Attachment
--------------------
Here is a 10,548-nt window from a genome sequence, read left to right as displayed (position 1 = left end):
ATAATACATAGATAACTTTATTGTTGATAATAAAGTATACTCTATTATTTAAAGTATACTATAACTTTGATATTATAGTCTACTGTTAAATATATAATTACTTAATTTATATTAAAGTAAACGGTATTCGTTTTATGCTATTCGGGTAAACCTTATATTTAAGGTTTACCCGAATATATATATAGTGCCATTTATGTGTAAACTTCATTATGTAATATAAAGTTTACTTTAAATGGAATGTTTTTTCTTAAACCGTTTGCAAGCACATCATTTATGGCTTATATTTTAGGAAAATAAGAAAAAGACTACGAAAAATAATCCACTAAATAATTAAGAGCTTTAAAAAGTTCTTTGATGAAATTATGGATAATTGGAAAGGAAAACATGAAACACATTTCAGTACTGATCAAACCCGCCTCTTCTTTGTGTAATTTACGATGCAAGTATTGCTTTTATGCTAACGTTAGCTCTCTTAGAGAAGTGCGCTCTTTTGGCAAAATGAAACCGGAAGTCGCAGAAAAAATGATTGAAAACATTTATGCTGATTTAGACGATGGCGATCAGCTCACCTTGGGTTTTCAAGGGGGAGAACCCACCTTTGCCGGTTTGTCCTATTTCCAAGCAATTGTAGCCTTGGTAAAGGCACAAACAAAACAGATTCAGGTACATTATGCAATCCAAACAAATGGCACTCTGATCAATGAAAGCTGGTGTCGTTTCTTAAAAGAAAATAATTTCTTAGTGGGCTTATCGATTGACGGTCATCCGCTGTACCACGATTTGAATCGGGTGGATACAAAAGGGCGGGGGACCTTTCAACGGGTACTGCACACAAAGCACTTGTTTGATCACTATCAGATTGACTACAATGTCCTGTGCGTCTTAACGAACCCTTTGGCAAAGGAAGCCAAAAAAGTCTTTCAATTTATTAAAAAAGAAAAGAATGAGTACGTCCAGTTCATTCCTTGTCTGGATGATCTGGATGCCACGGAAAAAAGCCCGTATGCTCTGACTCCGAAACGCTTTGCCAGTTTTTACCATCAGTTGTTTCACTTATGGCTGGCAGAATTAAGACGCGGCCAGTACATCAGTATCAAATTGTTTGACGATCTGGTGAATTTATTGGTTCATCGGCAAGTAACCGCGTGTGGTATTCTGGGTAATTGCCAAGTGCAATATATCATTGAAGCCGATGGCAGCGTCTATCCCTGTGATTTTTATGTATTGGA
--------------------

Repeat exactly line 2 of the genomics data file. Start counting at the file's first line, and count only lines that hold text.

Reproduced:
ATAATACATAGATAACTTTATTGTTGATAATAAAGTATACTCTATTATTTAAAGTATACTATAACTTTGATATTATAGTCTACTGTTAAATATATAATTACTTAATTTATATTAAAGTAAACGGTATTCGTTTTATGCTATTCGGGTAAACCTTATATTTAAGGTTTACCCGAATATATATATAGTGCCATTTATGTGTAAACTTCATTATGTAATATAAAGTTTACTTTAAATGGAATGTTTTTTCTTAAACCGTTTGCAAGCACATCATTTATGGCTTATATTTTAGGAAAATAAGAAAAAGACTACGAAAAATAATCCACTAAATAATTAAGAGCTTTAAAAAGTTCTTTGATGAAATTATGGATAATTGGAAAGGAAAACATGAAACACATTTCAGTACTGATCAAACCCGCCTCTTCTTTGTGTAATTTACGATGCAAGTATTGCTTTTATGCTAACGTTAGCTCTCTTAGAGAAGTGCGCTCTTTTGGCAAAATGAAACCGGAAGTCGCAGAAAAAATGATTGAAAACATTTATGCTGATTTAGACGATGGCGATCAGCTCACCTTGGGTTTTCAAGGGGGAGAACCCACCTTTGCCGGTTTGTCCTATTTCCAAGCAATTGTAGCCTTGGTAAAGGCACAAACAAAACAGATTCAGGTACATTATGCAATCCAAACAAATGGCACTCTGATCAATGAAAGCTGGTGTCGTTTCTTAAAAGAAAATAATTTCTTAGTGGGCTTATCGATTGACGGTCATCCGCTGTACCACGATTTGAATCGGGTGGATACAAAAGGGCGGGGGACCTTTCAACGGGTACTGCACACAAAGCACTTGTTTGATCACTATCAGATTGACTACAATGTCCTGTGCGTCTTAACGAACCCTTTGGCAAAGGAAGCCAAAAAAGTCTTTCAATTTATTAAAAAAGAAAAGAATGAGTACGTCCAGTTCATTCCTTGTCTGGATGATCTGGATGCCACGGAAAAAAGCCCGTATGCTCTGACTCCGAAACGCTTTGCCAGTTTTTACCATCAGTTGTTTCACTTATGGCTGGCAGAATTAAGACGCGGCCAGTACATCAGTATCAAATTGTTTGACGATCTGGTGAATTTATTGGTTCATCGGCAAGTAACCGCGTGTGGTATTCTGGGTAATTGCCAAGTGCAATATATCATTGAAGCCGATGGCAGCGTCTATCCCTGTGATTTTTATGTATTGGA